Pelvic Congestion Syndrome

It is estimated that one-third of women experience chronic pelvic pain in their lifetimes. Many of these women are told the problem is “all in their head,” but recent advancements show the pain might be due to varicose veins in the pelvis, known as pelvic congestion syndrome (PCS).

Many women with PCS spend years trying to get a diagnosis for their pain. Chronic pelvic pain accounts for 15% of outpatient gynecologic visits, and studies show 30% of patients with chronic pelvic pain have pelvic congestion syndrome as the sole cause of their pain, with an additional 15% having PCS along with another pelvic pathology.

With varicose veins in the pelvis, similarly to those in the legs, the valves in the veins that return blood to the heart become weakened and don’t close properly. This causes blood to flow backward and pool, which creates pressure and pain, and can affect the uterus, ovaries and vulva.

Up to 15% of women, generally between the ages of 20 and 50, have varicose veins in the pelvis, though not all experience symptoms. The diagnosis is often missed because women lie down for a pelvic exam, relieving pressure from the ovarian veins, so they don’t bulge with blood as they do while a woman is standing. Women with PCS are typically in their child-bearing years. Ovarian veins increase in size related to previous pregnancies, so PCS is unusual in women who have not been pregnant.

Risk Factors

  • Child-bearing age (younger than 45 years old)
  • Two or more pregnancies and hormonal increases
  • Fullness of leg veins
  • Polycystic ovaries
  • Hormonal dysfunction


The chronic pain associated with PCS is usually dull and aching. It is usually felt as lower abdomen pain and lower back pain and often increases:

  • Following intercourse
  • During menstrual periods
  • When tired or standing (worse at end of day)
  • During pregnancy

Other symptoms include:

  • Irritable bladder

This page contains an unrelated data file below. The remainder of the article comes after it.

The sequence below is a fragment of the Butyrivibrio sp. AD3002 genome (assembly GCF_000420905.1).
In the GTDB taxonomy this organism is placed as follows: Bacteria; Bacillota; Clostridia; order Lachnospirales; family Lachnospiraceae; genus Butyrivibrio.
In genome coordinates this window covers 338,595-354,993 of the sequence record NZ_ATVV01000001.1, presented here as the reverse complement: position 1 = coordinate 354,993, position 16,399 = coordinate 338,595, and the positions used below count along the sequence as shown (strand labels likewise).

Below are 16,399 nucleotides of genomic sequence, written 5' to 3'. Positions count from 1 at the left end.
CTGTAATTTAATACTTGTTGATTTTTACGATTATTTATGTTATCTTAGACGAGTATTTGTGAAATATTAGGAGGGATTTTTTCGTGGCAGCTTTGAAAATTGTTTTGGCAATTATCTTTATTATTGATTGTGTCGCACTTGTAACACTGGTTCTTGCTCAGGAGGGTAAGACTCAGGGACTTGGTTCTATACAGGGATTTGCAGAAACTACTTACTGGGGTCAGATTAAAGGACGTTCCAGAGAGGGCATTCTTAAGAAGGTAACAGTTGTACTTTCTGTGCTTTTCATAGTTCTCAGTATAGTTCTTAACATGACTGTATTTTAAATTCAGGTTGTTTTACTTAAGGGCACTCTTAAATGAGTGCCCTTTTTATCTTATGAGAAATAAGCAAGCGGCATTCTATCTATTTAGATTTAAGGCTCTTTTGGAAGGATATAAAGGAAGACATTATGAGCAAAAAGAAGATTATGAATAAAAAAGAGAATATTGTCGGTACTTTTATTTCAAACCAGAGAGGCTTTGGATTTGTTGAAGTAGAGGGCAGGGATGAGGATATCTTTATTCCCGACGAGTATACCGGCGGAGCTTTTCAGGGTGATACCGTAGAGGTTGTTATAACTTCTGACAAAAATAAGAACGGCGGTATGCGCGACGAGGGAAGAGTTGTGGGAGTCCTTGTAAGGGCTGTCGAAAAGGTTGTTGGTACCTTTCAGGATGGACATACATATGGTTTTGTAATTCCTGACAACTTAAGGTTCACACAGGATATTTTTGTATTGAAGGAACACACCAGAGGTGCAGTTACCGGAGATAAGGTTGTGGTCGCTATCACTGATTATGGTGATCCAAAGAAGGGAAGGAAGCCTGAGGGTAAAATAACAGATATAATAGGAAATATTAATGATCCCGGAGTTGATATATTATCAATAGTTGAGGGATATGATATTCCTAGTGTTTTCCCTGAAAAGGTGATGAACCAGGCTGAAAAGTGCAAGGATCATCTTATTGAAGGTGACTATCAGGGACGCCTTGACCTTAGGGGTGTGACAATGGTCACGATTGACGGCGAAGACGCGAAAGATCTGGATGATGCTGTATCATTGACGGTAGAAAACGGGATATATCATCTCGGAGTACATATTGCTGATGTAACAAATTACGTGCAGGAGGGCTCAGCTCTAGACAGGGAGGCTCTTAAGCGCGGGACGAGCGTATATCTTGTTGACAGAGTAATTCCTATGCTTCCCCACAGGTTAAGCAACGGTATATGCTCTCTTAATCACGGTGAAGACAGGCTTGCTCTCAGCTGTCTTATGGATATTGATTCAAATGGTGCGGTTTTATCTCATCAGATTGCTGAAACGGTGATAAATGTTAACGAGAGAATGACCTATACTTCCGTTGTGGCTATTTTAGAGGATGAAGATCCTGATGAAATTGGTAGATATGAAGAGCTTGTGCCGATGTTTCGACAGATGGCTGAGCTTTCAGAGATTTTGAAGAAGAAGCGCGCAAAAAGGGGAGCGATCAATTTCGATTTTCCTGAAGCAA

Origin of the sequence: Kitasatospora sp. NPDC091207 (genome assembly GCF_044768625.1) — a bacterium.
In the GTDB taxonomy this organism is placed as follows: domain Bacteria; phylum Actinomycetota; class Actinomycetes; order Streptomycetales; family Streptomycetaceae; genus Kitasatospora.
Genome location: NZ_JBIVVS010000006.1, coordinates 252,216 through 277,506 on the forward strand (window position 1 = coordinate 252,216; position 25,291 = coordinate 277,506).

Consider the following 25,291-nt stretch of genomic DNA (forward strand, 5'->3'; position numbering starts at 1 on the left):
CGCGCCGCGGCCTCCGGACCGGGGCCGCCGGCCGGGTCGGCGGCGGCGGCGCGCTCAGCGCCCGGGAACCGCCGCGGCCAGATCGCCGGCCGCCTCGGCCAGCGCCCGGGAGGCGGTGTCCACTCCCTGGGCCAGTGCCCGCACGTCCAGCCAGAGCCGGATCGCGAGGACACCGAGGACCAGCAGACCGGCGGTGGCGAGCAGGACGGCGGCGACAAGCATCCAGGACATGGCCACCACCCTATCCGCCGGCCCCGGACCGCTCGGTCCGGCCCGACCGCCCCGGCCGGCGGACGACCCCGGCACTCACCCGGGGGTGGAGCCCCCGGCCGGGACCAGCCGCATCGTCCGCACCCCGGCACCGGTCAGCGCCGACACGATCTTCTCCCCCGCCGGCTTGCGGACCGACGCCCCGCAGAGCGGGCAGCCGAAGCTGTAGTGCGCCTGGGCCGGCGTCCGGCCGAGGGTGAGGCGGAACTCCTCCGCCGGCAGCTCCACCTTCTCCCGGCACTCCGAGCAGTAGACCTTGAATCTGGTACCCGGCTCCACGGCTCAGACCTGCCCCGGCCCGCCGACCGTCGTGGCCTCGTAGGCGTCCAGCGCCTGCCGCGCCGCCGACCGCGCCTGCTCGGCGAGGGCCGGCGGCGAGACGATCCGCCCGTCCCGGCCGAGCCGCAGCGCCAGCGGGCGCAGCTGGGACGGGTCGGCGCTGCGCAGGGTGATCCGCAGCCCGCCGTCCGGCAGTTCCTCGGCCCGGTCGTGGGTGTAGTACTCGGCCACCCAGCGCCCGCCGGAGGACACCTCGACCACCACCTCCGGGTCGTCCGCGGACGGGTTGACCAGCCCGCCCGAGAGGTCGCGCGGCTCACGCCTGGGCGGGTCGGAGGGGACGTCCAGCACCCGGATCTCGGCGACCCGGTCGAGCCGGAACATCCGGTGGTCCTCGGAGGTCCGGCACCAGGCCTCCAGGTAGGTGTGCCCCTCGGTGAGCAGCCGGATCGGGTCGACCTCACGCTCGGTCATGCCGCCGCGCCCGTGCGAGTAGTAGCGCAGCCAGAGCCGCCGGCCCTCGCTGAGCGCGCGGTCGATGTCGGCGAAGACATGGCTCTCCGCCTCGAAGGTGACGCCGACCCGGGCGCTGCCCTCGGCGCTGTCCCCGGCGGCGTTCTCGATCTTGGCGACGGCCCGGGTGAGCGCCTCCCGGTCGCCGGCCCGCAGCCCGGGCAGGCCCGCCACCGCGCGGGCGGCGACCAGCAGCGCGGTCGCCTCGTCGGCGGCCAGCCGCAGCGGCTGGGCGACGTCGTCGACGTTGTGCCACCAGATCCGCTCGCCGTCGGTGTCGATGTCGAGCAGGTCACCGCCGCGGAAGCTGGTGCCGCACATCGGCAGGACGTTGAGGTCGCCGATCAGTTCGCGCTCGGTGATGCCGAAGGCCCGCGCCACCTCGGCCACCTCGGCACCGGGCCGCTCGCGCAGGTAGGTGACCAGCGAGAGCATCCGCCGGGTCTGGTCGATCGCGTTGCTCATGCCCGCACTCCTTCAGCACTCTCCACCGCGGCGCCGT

• Abnormal menstrual bleeding
  • Vaginal discharge
  • Varicose veins on vulva, buttocks or thighs


Once other abnormalities or inflammation have been ruled out by a thorough pelvic exam, PCS can be diagnosed through several minimally invasive procedures. An interventional radiologist can use the following imaging techniques to confirm pelvic varicose veins:

  • Pelvic venography: Thought to be the most accurate method for diagnosis, a venogram uses contrast dye to make pelvic veins visible during an X-ray. To help accuracy of diagnosis, patients are examined on an incline, because the veins decrease in size when lying flat.
  • MRI: An MRI looking at the pelvic blood vessels may be the best noninvasive test to diagnose pelvic congestion syndrome.

Treatment Options

Once PCS is diagnosed, an interventional radiologist can perform an embolization. During the outpatient procedure, the radiologist inserts a catheter into a vein in the groin and guides it to the affected vein using X-ray guidance. To seal the enlarged vein and relieve painful pressure, the doctor inserts tiny coils, often with a sclerosing agent (the same type of material used to treat varicose veins), to close the vein. After treatment, patients can return to normal activities immediately.

In addition to being less expensive and less invasive than surgery, embolization offers a safe, effective, minimally invasive treatment option that restores patients to normal. It successfully blocks abnormal blood flow in 95%–100% cases, and 85%–95% of women experience improvement in their symptoms after the procedure. Although symptoms are improved, the veins are never normal, and in some cases other pelvic veins may require further treatment.

Depending on the severity of a woman’s symptoms, other treatments are available. Analgesics may be prescribed to reduce pain, and hormones such as birth control pills may be used to decrease a woman's hormone level and stop menstruation. Surgical options include hysterectomy with removal of ovaries and tying off or removing the veins.

What to Expect

Before appointments, patients are asked to come in for routine lab work. It is preferred that patients have their lab work performed at the hospital, so the radiology nurses have access to the results. Our radiology nurses call each patient shortly after the procedure is scheduled to obtain a health history and provide instructions.

For most interventional radiology exams, patients need to arrive in admissions two hours before their scheduled procedure time on the day of the exam. Patients will check-in at admissions before being taken to the Imaging Nursing Unit, where an interventional radiologist will come to talk with the patient before the procedure. The patient will then be prepped for the exam and taken to the Interventional Radiology Suite for the procedure. Following the procedure, the patient will return to the Imaging Nursing Unit for recovery. The recovery time varies based on the procedure. After the patient is then discharged, he or she will receive a follow-up call the next day.

Schedule An Appointment

To schedule an appointment at one of the Northside Hospital Gwinnett or Duluth locations, call 678-312-3444.

To schedule an appointment at a Northside Hospital Atlanta, Forsyth or Cherokee location, call 404-851-6577.